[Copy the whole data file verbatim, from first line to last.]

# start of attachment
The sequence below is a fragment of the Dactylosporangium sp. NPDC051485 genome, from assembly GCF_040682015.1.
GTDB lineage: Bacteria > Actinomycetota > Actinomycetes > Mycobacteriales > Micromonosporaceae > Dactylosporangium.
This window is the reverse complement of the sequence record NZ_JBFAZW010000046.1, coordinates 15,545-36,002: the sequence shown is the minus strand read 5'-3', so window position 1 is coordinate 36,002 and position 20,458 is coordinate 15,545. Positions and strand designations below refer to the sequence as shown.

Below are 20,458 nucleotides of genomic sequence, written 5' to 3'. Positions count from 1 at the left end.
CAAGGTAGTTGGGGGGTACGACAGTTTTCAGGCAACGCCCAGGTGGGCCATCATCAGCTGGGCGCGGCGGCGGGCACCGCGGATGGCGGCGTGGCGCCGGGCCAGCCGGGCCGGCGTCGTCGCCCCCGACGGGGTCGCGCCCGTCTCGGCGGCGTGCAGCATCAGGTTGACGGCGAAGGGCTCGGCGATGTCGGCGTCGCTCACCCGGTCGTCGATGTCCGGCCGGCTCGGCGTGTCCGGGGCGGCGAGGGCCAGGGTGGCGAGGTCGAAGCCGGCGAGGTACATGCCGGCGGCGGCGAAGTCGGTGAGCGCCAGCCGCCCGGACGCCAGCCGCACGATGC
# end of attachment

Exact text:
The sequence below is a fragment of the Dactylosporangium sp. NPDC051485 genome, from assembly GCF_040682015.1.
GTDB lineage: Bacteria > Actinomycetota > Actinomycetes > Mycobacteriales > Micromonosporaceae > Dactylosporangium.
This window is the reverse complement of the sequence record NZ_JBFAZW010000046.1, coordinates 15,545-36,002: the sequence shown is the minus strand read 5'-3', so window position 1 is coordinate 36,002 and position 20,458 is coordinate 15,545. Positions and strand designations below refer to the sequence as shown.

Below are 20,458 nucleotides of genomic sequence, written 5' to 3'. Positions count from 1 at the left end.
CAAGGTAGTTGGGGGGTACGACAGTTTTCAGGCAACGCCCAGGTGGGCCATCATCAGCTGGGCGCGGCGGCGGGCACCGCGGATGGCGGCGTGGCGCCGGGCCAGCCGGGCCGGCGTCGTCGCCCCCGACGGGGTCGCGCCCGTCTCGGCGGCGTGCAGCATCAGGTTGACGGCGAAGGGCTCGGCGATGTCGGCGTCGCTCACCCGGTCGTCGATGTCCGGCCGGCTCGGCGTGTCCGGGGCGGCGAGGGCCAGGGTGGCGAGGTCGAAGCCGGCGAGGTACATGCCGGCGGCGGCGAAGTCGGTGAGCGCCAGCCGCCCGGACGCCAGCCGCACGATGC